In this column, I ask neuroscience professors from around the world the same five questions. Read on to learn more about their research, careers and goals for neuroscience in the future.
Interview with Stephen A. George Ph.D.
Ph.D., The Johns Hopkins University, Biophysics (1970)
B.Sc., University of British Columbia, Canada; Physics (1964)
A.M. (honorary), Amherst College (1984)
Awards and Honors
Association of Amherst Students Distinguished Teaching Award (2006)
Grants from the National Science Foundation, National Institutes of Health, the Chaikin-Wile Foundation, and the Alfred P. Sloan Foundation
1. What inspired you to pursue neuroscience as a career?
In high school and as an undergraduate at the University of British Columbia, Canada, I was interested in physics. I worked in a biophysics lab at UBC one summer, and that experience led me to go to graduate school to study how physics can be used to investigate biological questions. At that time (the 1960s) there was no field called “neuroscience,” but as a graduate student in biophysics at Johns Hopkins University in Baltimore, USA, I did research on electrical activity in the nervous system, and that led to my career in neuroscience.
2. What do you think is the most important goal of neuroscience research?
To understand how electrical and biochemical activity in the nervous system underlies behavior and the mind. This basic knowledge is important in itself, and also it will lead to treatments for diseases of the nervous system.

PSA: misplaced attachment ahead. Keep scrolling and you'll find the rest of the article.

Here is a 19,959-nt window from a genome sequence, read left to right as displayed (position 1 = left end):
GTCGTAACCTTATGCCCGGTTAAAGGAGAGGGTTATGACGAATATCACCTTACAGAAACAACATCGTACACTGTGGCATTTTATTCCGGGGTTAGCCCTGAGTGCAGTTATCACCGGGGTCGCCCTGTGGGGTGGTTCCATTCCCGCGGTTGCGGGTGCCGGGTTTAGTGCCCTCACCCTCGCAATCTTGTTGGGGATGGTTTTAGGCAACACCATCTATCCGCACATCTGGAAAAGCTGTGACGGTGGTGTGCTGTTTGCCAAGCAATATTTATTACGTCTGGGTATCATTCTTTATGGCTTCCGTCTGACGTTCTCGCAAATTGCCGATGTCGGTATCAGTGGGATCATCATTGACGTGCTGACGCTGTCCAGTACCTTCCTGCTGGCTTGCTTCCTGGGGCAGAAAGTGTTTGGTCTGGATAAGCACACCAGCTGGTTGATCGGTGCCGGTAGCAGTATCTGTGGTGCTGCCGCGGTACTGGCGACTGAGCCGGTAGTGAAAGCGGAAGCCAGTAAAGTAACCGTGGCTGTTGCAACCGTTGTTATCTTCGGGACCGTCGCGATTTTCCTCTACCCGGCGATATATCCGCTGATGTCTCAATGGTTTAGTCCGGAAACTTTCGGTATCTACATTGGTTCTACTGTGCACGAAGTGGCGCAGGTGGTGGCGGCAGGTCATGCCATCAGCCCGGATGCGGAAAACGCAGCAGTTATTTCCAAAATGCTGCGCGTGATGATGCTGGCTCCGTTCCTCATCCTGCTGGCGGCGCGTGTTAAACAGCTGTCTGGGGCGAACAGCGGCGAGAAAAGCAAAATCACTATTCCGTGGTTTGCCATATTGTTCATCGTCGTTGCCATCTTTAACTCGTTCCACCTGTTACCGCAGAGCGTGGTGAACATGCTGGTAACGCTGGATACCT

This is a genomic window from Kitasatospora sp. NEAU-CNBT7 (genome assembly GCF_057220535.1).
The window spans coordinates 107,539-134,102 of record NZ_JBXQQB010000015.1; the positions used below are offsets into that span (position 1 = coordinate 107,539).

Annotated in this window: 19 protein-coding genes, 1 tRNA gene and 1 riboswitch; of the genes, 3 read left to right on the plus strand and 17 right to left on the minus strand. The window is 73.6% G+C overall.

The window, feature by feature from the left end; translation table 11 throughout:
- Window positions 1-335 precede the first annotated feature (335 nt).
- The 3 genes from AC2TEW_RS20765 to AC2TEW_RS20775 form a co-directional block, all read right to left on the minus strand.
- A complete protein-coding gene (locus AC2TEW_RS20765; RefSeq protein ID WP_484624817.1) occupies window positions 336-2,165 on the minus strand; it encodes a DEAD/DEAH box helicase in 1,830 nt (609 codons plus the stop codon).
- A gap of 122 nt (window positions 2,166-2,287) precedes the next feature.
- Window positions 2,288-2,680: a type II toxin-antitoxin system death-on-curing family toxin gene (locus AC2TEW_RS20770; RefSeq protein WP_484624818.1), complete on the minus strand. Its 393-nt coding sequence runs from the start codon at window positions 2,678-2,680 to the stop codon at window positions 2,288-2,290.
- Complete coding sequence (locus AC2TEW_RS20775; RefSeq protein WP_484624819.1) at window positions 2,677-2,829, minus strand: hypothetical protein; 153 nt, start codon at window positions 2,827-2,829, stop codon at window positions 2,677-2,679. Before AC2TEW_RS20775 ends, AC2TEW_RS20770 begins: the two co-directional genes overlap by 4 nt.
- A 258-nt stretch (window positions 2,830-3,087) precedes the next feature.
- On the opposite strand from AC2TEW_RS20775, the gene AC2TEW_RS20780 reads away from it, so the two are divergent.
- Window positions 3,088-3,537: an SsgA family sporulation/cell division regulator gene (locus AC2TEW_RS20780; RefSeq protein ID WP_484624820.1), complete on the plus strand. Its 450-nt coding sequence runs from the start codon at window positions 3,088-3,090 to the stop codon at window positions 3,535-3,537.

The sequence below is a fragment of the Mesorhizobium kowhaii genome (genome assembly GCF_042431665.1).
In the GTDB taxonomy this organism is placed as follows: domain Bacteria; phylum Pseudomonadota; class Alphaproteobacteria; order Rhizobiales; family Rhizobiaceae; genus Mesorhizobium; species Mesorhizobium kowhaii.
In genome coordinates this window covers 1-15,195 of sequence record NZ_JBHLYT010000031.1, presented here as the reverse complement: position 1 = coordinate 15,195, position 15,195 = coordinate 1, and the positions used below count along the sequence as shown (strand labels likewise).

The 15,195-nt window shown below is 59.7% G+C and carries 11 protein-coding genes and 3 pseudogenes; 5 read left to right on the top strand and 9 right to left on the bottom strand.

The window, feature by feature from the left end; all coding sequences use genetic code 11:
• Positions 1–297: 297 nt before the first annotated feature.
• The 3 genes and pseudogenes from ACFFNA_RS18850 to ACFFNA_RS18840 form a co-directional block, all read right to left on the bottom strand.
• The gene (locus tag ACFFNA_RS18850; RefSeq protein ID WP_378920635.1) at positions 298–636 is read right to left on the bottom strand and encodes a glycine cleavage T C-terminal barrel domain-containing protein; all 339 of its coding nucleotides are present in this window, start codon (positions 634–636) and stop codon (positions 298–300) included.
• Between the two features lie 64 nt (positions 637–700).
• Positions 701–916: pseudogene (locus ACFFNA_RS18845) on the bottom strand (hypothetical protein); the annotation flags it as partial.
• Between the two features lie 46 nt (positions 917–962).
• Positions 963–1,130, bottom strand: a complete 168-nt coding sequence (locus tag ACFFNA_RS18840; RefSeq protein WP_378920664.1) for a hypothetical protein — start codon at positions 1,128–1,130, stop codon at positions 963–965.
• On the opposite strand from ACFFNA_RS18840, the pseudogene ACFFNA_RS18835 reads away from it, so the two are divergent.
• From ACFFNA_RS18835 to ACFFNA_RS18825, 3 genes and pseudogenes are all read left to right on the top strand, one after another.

3. What are the main topics and goals of your research?
I am now retired from full-time research and teaching, but when I was doing research I studied how the visual system works, particularly how binocular vision is organized, and also how electrical activity arises and propagates in the nervous system.
4. What accomplishment do you think is the most important out of your own research?
Working with a colleague and with undergraduate students at Amherst College (Massachusetts, USA) I showed that when an ion channel in a nerve membrane opens, the opening of the channel may occur via the process called quantum tunneling, instead of being entirely explained by classical chemical processes. This involvement of quantum mechanics in neural activity has not yet been proven experimentally, but I feel good about having shown it is possible.
5. What do you hope to accomplish in the next 10 years in the field of neuroscience?
Since I am retired I don’t plan to do more research, but I do teach courses occasionally and I am delighted to see many of my former and recent students making great contributions to basic and medical neuroscience research, and also in neuroscience education.
Bonus question: What is your advice to a teenager who wants to learn more about neuroscience?
Students interested in neuroscience naturally would like to be studying the brain and nervous system as much as possible. But, since neuroscience is such a multidisciplinary field, it is really important to learn a lot about science fields that may not seem directly about neuroscience. These are chemistry, math, physics, and biology (especially molecular biology). If as a teenager you can’t take courses specifically in neuroscience, keep your interest up by engaging the many online resources, then go to a college or university that offers neuroscience courses but also provides a solid grounding in those other sciences. And, you are providing a great role model for other high school students by what you are doing in creating this blog!